Most of the low-level workers in the diner are more invested than their superiors.  Keating, a nasty bastard of a boss, does as little as possible while screaming at his employees, most notably emotionally abusive toward Kayak Kenny, a developmentally challenged bus boy who fantasizes about buying a canoe.  Kenny believes girls will fall in love with him if he has a canoe, swept up in the romance of floating on the pond with him.  Keating floats on cocaine and a rather sleazy sex life.  He sweeps women off their feet with the lure of free drugs.  Sugar is the diner's beauty; she is lusted after by every man who comes within reach of her pretty, pony-tailed, short skirt- and cowboy-booted beauty.  More power to the male author who makes Sugar one of the most intelligent, focused, compassionate characters in the book.  Her flaw is pathologically bad taste in men.  She has a small life and thinks small, but she evolves and matures faster than her age-appropriate male interests.  Sugar's introspection leads her away from the sweaty, portly, mustard-stained tie and rumpled suit grasp of Keating.  Her next conquest is a socioeconomic upgrade, Sayid, an Egyptian man who is too sexually repressed (for religious reasons) to use Sugar as a sex object.  He courts her, and this is obviously something to which she is unaccustomed but which she grows to realize she deserves.  Meanwhile, Woody pines for her from afar, as he did in high school, while being her platonic friend.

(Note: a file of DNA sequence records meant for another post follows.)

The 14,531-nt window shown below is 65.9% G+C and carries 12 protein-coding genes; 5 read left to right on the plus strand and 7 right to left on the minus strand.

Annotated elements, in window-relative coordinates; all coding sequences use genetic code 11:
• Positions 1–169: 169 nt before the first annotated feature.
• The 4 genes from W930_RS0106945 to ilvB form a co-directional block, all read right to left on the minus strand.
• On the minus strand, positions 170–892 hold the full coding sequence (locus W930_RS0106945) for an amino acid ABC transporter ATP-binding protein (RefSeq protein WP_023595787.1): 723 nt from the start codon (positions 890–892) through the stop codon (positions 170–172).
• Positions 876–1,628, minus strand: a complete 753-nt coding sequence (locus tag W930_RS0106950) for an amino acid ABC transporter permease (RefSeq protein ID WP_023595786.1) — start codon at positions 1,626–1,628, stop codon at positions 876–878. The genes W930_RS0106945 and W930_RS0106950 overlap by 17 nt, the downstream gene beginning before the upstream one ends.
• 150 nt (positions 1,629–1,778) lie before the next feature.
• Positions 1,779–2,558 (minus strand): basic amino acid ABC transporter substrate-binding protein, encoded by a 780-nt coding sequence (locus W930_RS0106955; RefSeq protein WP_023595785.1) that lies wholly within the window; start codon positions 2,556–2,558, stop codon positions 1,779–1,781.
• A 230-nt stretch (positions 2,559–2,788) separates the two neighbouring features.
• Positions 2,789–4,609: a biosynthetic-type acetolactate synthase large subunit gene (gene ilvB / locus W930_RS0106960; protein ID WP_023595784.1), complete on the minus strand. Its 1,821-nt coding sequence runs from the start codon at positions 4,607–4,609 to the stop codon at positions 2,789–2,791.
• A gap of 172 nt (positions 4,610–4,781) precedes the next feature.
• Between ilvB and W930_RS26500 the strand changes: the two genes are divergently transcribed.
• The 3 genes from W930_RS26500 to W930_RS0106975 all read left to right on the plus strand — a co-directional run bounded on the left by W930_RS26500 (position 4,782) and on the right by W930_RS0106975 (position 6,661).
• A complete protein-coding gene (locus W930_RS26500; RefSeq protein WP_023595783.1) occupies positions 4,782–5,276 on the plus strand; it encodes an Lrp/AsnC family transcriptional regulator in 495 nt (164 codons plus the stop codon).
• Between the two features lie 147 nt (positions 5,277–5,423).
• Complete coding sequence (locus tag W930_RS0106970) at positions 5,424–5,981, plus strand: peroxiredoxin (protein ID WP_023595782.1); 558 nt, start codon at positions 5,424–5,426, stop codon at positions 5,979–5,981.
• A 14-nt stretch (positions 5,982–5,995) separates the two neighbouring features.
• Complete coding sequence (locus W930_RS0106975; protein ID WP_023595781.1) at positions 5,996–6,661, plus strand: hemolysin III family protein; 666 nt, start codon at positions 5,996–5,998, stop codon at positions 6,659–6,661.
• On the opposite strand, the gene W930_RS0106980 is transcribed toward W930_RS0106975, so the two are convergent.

There are standard types throughout the narrative. Marisimo, the half-blind ex-boxer with cauliflowered ears, is less than fluent in English and over invested in his dishwasher job.  Dyed-haired Bob, the transplanted new boss, could not care less about anyone who works for him; he re=trains the staff with an iron fist.  Woody resists the ridiculous, superficial changes in a hilarious sequence of passive-aggressive actions, such as hiding the clip-on bowties.  Even the chilly Maura begins to warm up to coworkers as her career waitressing is challenged by the new regime.  She at least is proud of her work and her 20-plus years' commitment as the company girl.  The last romantic hope she had divorced then paired up again without noticing Maura's romantic hopes for him.  Maura is a bridge between the detached elders, with their selfishness, rigor, and paternalistic actions only in the condescending sense, not in any way caring about role modeling for or promotion of the Grand Slams staff.   The three young characters are not slammed over the head of the reader, and Gager manages to use character typecasting without making the characters seem wooden, stiff props in the narrative.  In fact, the characters are so realistic, and subtly nuanced with uncharacteristic personality traits as well as those expected, that the reader is frustrated by wanting to hug or slap them.  Throughout the novel, the almost-adults keep the momentum going in the midst of the socially odd and borderline tragic, invested adults.  How will this trio grow up while surrounded by infantile, base, or simply lost adults?  The reader is invested by the third chapter in finding out.